After having the dreaded digital rectal exam, I was told that my prostate was slightly enlarged but with no apparent abnormality- so I wasn't particularly concerned at the time. A prostate-specific antigen (PSA) blood test showed that mine was slightly raised, so a biopsy was recommended, but because the risk of infection at that time was higher than my risk of prostate cancer, I chose not to have the biopsy.
It was not until July of this year – 5 years after that initial examination and with the encouragement of my partner, I requested the GP do a PSA test. 1 in 4 black men will get prostate cancer in their lifetime; we are more likely to get prostate cancer than other men, we are more likely to get it at a younger age, and also if we are aged 45 or over, and if our father or brother has had it. I was definitely at risk!
This time, the experience of the investigation was significantly different and more reassuring but lo and behold my PSA results were high and what followed was a series of follow up tests under the specialist Prostate Cancer team at Guys and St Thomas' Hospitals. The result was that my prostate was benign - meaning it was enlarged but localised and that turned out to be the reason why I was always needing to pee.
What followed was an MRI scan and a biopsy by Nurse Jonah Rusere - a delightful, knowledgeable reassuring black man who actually trains not only Prostate Cancer nurses but also Consultants across the country. I was told that he is the best in the UK.
I got given lots of information, attended zoom meetings with consultants, and other prostate cancer patients, and my partner and I then decided that my best option was having the prostatectomy. The time lapse between having the PSA test and having the surgery was just over 2 months and even though I felt reassured there is no denying that on the day of the surgery I felt anxious. I had one question and one request for the surgeon - Did he have a good night's sleep/rest? – I didn't want an exhausted surgeon operating on me, and can he spare 75% nerves - It's normal to have 50% spared. He assured me that he was well rested and would try to save as many nerves as possible.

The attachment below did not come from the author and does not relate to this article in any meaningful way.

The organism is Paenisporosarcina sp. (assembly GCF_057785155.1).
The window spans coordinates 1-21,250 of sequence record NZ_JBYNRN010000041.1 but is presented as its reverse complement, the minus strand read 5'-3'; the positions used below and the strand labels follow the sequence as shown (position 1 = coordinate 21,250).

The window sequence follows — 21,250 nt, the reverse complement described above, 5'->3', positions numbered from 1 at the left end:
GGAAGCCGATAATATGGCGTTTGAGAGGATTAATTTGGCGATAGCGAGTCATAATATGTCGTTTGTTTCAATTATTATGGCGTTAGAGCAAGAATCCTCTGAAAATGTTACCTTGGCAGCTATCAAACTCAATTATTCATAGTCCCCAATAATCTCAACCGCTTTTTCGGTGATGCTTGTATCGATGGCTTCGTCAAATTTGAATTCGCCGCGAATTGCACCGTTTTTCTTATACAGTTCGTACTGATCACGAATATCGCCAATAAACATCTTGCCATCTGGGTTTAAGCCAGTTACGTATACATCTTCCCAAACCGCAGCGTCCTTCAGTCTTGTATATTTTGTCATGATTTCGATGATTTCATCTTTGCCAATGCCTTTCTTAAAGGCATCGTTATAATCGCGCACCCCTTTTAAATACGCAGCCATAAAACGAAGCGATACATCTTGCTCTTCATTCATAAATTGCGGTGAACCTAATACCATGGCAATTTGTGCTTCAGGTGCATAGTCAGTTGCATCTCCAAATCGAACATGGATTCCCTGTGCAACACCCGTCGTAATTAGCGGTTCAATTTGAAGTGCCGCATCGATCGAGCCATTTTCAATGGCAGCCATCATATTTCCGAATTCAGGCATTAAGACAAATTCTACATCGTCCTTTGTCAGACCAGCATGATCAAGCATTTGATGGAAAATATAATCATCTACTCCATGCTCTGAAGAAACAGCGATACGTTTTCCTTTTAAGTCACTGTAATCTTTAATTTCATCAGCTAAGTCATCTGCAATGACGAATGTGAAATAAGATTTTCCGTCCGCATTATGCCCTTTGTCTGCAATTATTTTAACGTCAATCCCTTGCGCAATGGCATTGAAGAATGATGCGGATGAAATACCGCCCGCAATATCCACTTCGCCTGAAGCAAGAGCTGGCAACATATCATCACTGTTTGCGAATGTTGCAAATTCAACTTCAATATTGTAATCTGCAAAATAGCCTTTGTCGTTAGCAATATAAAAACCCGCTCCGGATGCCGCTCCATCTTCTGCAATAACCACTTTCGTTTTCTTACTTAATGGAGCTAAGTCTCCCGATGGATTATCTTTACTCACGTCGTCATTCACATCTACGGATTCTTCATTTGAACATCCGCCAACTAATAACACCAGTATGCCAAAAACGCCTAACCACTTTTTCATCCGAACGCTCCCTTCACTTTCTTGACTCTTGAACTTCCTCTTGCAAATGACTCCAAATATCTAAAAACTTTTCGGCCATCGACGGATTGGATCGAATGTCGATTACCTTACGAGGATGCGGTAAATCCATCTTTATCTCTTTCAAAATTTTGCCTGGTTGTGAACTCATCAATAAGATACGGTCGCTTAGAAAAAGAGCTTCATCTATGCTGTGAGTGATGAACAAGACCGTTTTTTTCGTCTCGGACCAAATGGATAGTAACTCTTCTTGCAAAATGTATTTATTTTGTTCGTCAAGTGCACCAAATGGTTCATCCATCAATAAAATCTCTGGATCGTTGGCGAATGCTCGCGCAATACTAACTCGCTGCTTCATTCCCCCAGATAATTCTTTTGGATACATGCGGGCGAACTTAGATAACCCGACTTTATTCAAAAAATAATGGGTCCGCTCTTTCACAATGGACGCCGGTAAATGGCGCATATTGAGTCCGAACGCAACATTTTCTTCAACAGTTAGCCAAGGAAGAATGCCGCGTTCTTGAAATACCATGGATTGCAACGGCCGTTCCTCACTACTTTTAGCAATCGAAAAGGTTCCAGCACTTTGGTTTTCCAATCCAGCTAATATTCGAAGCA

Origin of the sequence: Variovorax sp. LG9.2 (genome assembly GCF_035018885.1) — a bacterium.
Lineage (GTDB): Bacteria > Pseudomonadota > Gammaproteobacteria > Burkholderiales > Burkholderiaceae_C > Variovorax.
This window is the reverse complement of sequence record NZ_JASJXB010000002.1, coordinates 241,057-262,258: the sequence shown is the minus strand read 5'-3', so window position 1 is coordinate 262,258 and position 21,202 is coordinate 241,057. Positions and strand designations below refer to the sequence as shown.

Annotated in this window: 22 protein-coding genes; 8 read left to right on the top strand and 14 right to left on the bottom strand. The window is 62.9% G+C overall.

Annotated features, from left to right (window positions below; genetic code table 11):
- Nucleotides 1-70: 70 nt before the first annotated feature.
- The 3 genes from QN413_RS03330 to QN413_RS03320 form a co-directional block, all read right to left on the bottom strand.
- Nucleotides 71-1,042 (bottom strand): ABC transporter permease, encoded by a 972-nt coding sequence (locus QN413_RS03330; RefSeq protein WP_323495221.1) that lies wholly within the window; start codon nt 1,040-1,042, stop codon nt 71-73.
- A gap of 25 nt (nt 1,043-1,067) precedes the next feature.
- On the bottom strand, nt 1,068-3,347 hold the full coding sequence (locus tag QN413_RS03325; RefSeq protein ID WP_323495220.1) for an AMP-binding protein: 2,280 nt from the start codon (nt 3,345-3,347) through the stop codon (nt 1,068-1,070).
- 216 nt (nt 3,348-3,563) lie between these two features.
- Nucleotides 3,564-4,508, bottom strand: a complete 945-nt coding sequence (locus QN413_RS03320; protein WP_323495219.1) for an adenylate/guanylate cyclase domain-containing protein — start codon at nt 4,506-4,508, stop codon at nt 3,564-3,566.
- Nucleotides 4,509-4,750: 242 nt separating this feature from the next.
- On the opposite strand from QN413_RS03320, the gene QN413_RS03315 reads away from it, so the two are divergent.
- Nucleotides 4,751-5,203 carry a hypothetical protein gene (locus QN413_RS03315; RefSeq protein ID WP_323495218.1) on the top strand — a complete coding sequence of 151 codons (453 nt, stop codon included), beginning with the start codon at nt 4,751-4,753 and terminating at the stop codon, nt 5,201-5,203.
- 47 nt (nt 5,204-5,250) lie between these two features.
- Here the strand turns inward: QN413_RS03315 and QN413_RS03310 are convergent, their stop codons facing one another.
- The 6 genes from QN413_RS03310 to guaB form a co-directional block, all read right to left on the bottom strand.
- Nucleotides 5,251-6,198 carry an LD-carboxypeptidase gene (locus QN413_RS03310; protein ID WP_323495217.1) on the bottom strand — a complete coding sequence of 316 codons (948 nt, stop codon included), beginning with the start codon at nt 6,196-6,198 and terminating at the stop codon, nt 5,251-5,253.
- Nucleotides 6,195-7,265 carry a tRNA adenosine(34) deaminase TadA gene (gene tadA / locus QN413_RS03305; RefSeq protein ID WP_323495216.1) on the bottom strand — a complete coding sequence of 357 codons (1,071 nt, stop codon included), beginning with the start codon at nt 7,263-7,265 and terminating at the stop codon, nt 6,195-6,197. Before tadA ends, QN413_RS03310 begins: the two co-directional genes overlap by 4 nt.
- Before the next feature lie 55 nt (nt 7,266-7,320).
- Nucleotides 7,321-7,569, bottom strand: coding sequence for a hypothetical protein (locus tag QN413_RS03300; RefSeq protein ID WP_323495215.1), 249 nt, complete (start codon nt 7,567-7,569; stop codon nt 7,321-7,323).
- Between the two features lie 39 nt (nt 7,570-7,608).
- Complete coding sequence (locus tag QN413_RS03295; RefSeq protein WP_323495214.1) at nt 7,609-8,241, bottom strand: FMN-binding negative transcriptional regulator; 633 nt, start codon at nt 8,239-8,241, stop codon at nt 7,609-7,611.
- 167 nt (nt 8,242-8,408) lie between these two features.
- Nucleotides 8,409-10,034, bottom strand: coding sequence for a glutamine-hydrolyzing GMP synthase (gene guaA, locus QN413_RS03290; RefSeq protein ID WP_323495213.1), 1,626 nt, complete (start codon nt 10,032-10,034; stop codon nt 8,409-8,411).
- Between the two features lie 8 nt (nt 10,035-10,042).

After the 3 ½ hour operation, I was still a bit whoozy from the anaesthesia but surprising not in pain even though I had 5 small cuts in my lower abdomen and 1 above my navel. I have to be honest and say that getting used to the catheter inserted into my penis was definitely an uncomfortable experience. But best of all was when the Consultant said that 75% of nerves were saved, I couldn’t thank him enough. After 12 days – yes, I was counting down - the catheter was removed and my recovery is continuing to go well.
I'm still on this journey, and want to use this opportunity during the International Men’s Day to raise awareness of prostate cancer and the increased risk it poses to black men. If you haven’t already done so, please get tested. You can check your risk in 30seconds by clicking on this link.